Republican Rep. Ross Spano defeated Democratic nominee Kristen Carlson in Florida’s 15th Congressional District to replace the retiring Republican Dennis Ross.
Spano, 52, previously served in the state’s legislature.
NS talked with Spano in person. The interview has been edited for brevity and clarity.
Q: What’s your overall stance on the U.S.-Israel relationship?
A: In my humble opinion, the relationship between the United States and Israel is probably the most important.
Q: Why is that?
A: We all know the nature of the Middle East is one that has been unstable for a millennia. The ability that America has to have a stable, democratic partner in that region, I don’t think you can really overstate it. They have stood by us and when most, if not, all those other nations there have not. And they’re probably the one partner that we can rely on moving forward and know for sure they’re going to be by our side and stand up for us over there in that region. We should be able to reciprocate.
Q: Have you ever been to Israel?
A: No. But I’m going in August. My wife and I. Will be the first time we’ve ever been. It’s something I’ve wanted to do for a long time, but never had the ability. I’ve never been overseas.
Q: And this would be with AIPAC?
Q: What is your reaction to the president announcing U.S. troops will withdraw from Syria?
A: It’s concerning to me. The president has more of an understanding of what’s happening on the ground there in Syria. My first obvious concern is that it creates instability in the region. That’s the last thing we want. I understand his position that we can’t be engaged in these long, protracted battles everywhere around the world in every instance. If I had to offer an opinion, I’d say we probably should keep troops there for the near term—certainly, in some significant capacity. I’ll be honest with you: I don’t serve on the Foreign Affairs Committee, so I’m not up to date on the most recent on-the-ground facts that are involved in making the decision.
Q: Should we keep U.S. troops in Syria to combat Iranian forces?
A: Yeah. From what I understand, Iran is the largest instigator of what’s happening over there. Iran is certainly the threat in the Middle East, so if it means combating Iranian efforts to destabilize the region and the ultimate goal of taking down Israel, then that’s probably the right thing to do.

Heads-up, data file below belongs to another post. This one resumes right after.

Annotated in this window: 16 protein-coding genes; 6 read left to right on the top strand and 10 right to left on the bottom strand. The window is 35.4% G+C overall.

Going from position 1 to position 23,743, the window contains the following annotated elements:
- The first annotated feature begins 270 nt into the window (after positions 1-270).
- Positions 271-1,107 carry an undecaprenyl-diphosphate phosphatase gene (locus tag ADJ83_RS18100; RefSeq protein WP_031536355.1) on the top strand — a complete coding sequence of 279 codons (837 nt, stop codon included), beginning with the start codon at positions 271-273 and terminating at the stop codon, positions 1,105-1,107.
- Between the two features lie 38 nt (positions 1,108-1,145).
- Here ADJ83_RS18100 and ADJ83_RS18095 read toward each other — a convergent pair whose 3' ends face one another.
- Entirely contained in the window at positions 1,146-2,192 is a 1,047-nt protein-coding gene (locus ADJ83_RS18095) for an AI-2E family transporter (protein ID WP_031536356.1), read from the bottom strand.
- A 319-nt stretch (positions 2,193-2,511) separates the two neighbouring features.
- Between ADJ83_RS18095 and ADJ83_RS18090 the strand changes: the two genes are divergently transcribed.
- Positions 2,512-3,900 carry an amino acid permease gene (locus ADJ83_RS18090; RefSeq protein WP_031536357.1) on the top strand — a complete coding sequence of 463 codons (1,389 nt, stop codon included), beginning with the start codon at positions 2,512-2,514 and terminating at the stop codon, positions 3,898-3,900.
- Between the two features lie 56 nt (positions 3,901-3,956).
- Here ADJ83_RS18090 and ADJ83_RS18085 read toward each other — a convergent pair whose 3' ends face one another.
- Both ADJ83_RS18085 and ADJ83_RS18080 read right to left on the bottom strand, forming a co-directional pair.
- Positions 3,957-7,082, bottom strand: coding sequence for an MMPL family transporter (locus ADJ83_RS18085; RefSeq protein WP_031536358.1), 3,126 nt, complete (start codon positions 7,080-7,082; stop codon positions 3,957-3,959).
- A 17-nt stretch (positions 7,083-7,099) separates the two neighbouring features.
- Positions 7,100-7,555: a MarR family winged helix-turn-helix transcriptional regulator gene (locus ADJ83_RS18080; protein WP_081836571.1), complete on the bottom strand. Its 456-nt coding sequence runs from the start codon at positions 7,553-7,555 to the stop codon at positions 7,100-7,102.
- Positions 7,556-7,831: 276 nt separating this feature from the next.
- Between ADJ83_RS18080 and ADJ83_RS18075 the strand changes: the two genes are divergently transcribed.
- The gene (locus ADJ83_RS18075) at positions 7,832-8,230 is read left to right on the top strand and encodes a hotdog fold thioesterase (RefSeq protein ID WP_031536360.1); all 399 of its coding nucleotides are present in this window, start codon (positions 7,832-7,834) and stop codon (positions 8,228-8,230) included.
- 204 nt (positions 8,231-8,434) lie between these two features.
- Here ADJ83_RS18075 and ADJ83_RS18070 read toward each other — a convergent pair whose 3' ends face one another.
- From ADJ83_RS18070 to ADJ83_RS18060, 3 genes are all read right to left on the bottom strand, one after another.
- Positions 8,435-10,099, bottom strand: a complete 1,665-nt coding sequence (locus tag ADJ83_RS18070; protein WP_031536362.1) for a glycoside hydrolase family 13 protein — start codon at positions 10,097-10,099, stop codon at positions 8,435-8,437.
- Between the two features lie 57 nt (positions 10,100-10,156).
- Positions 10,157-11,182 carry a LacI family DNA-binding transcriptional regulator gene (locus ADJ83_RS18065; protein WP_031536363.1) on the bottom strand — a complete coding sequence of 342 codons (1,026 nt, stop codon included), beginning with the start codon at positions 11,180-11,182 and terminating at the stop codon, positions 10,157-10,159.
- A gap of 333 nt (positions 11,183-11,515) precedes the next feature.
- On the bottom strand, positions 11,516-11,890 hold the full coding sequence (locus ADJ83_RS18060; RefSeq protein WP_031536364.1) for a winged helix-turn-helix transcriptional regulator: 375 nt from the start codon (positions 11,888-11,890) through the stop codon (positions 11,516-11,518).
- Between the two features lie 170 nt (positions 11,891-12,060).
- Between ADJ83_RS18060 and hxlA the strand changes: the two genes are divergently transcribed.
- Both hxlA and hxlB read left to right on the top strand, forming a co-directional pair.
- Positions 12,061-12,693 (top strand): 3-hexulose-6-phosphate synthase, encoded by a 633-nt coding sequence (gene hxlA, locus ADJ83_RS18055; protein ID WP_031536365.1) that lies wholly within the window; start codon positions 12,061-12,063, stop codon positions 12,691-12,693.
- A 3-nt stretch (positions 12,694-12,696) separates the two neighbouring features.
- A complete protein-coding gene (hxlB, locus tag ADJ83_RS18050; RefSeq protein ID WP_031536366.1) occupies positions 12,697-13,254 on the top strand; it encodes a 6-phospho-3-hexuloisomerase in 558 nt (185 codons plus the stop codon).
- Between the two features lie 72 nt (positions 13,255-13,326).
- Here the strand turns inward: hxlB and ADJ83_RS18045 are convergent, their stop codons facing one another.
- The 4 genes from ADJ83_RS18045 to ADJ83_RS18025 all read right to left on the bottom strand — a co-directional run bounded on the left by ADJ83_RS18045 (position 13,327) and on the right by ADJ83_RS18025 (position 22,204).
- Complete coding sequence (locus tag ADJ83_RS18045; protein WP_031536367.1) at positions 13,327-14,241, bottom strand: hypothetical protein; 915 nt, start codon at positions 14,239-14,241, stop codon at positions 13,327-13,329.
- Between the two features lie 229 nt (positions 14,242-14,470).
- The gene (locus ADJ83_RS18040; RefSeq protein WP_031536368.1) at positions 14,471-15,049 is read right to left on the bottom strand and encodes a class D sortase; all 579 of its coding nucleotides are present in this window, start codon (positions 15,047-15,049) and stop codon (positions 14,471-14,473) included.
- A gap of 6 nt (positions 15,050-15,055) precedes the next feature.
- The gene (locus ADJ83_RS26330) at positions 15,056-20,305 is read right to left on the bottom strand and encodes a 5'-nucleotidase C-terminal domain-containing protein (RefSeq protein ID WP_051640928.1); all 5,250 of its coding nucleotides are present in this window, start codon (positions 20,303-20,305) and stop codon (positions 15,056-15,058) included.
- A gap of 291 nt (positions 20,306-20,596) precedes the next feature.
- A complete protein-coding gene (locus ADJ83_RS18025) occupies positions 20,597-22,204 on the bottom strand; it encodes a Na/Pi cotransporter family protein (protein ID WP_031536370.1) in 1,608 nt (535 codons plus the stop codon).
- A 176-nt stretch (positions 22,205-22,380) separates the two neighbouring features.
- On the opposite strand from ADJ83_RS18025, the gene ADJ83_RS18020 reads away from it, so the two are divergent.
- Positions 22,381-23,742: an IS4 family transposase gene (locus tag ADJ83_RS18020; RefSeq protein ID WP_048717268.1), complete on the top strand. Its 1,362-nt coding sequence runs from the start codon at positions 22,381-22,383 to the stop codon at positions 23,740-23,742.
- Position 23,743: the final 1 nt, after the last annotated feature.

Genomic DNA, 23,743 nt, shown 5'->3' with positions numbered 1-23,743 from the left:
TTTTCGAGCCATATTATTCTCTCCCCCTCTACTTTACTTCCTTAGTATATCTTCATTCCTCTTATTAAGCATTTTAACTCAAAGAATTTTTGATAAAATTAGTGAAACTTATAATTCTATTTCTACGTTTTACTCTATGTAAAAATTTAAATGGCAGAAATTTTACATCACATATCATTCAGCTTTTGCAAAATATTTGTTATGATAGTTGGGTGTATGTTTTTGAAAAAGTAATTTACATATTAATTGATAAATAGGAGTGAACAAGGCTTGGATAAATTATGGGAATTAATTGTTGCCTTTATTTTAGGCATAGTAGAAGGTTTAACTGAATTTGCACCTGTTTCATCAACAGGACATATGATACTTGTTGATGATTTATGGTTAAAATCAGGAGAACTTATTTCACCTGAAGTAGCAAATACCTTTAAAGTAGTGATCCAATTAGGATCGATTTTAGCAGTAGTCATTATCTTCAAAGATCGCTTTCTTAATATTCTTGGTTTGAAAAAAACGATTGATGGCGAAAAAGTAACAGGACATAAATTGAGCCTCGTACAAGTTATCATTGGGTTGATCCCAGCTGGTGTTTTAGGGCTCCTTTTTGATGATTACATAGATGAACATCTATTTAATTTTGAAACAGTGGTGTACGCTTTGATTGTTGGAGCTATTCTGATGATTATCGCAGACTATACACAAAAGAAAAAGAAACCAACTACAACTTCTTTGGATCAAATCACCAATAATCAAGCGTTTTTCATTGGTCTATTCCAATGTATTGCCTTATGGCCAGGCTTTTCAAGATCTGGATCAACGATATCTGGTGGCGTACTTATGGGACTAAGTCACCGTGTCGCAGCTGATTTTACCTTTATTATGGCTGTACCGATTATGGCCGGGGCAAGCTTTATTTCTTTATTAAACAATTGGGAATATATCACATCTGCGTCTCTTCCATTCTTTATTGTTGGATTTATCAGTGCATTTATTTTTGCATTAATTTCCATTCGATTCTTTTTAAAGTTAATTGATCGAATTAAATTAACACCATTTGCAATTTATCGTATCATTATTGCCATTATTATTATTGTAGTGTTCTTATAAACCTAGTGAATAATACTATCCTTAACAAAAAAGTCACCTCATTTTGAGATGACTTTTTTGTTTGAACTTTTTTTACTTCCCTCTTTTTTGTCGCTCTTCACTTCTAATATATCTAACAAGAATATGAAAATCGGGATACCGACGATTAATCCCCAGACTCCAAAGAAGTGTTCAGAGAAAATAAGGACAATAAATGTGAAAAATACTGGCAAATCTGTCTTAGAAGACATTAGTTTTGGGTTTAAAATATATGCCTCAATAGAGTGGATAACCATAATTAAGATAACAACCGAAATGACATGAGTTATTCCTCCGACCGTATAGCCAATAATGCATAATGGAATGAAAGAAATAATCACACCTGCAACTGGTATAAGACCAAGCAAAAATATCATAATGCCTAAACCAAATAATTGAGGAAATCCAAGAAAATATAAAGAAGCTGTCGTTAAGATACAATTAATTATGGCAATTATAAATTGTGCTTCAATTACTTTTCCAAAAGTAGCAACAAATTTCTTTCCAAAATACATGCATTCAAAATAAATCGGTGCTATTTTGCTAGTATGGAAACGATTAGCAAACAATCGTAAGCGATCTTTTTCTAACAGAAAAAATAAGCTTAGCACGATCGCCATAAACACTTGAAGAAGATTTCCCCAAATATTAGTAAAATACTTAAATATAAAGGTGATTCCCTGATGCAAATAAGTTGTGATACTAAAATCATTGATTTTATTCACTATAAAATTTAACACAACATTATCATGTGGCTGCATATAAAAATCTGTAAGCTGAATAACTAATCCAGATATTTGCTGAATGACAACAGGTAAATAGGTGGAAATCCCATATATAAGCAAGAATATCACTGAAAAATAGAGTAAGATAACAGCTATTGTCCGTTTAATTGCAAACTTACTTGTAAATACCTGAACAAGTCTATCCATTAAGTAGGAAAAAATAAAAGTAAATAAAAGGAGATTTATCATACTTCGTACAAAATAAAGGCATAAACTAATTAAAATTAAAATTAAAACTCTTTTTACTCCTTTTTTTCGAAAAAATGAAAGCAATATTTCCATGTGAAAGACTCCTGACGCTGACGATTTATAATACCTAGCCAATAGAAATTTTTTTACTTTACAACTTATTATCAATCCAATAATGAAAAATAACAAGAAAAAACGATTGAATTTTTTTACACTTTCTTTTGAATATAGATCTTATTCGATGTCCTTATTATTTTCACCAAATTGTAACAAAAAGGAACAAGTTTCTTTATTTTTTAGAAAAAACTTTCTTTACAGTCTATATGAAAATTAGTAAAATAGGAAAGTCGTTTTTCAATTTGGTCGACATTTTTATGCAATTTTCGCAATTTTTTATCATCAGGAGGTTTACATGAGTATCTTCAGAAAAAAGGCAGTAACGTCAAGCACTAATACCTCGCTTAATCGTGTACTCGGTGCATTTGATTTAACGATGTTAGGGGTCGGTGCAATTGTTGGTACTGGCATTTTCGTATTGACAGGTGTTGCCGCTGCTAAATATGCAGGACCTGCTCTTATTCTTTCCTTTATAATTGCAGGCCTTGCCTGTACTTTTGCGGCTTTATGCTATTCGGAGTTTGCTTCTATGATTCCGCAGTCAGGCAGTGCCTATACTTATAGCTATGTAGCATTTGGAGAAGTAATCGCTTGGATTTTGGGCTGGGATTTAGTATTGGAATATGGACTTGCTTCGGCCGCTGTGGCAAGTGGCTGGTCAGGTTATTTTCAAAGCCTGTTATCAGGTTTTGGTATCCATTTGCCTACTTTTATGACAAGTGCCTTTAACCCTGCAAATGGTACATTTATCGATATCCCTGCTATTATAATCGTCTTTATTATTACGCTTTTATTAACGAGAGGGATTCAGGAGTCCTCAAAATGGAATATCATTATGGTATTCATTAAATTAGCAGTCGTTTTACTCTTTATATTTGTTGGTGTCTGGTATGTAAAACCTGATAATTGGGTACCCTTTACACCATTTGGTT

Q: Does the United States need a new Authorization for the Use of Military Force to combat Iranian forces?
A: I would say we do.
Q: What’s your reaction to some of the anti-Israel verbiage coming from Democratic Rep. Ilhan Omar of Minnesota and Rep. Rashida Tlaib of Michigan?
A: I would say I’m surprised at this point, but I’m really not. I’m disappointed. I think it’s disgusting. It’s something that, frankly, I would hope that the Democratic leadership would take a stronger stance on. I think they’ve got a problem balancing interests in their caucus, which I get. But I don’t think this is something you can hedge on, particularly given the history of anti-Semitism against the nation of Israel and Jews. I don’t think there’s any room for it. Obviously, you know the position we took with respect to [Rep.] Steve King and his comments, and that should be kind of an analogous approach taken.
I know there’s been a lot in the news these last few days with the president’s comments. I wouldn’t say that the Democrats generally hate Israel. But I think there is a growing faction within the Democratic Party that does. If the Democrats are going to get ahead of this issue they need to take a strong stand now.
Q: Was the president correct in saying that the Democrats hate the Jews?
A: As I just said, I don’t think you can use that pejorative statement and say “Democrats” because I know that there are many Democrats who do not. They very strongly support the nation of Israel. It’s a concern. Frankly, if you had someone within the Republican Party who made those comments, they would put them out to dry at this point. It would not be tolerated. There would be demands on the floor probably daily for us to remove him from committees and maybe even expel him.
My point is that I don’t believe all Democrats hate Jews, but I do believe there is a growing faction in the Democratic Party that does. It is their responsibility to get control in that situation.
Q: Should Rep. Omar be removed from the House Foreign Affairs Committee?
A: If they handled the situation like we handled the situation, which the Democrats demanded we do, then yes. If we’re going to handle these kind of situations the same on both parties regardless of where we stand politically, then yes, she should.
Q: What is your stance on the Iran deal?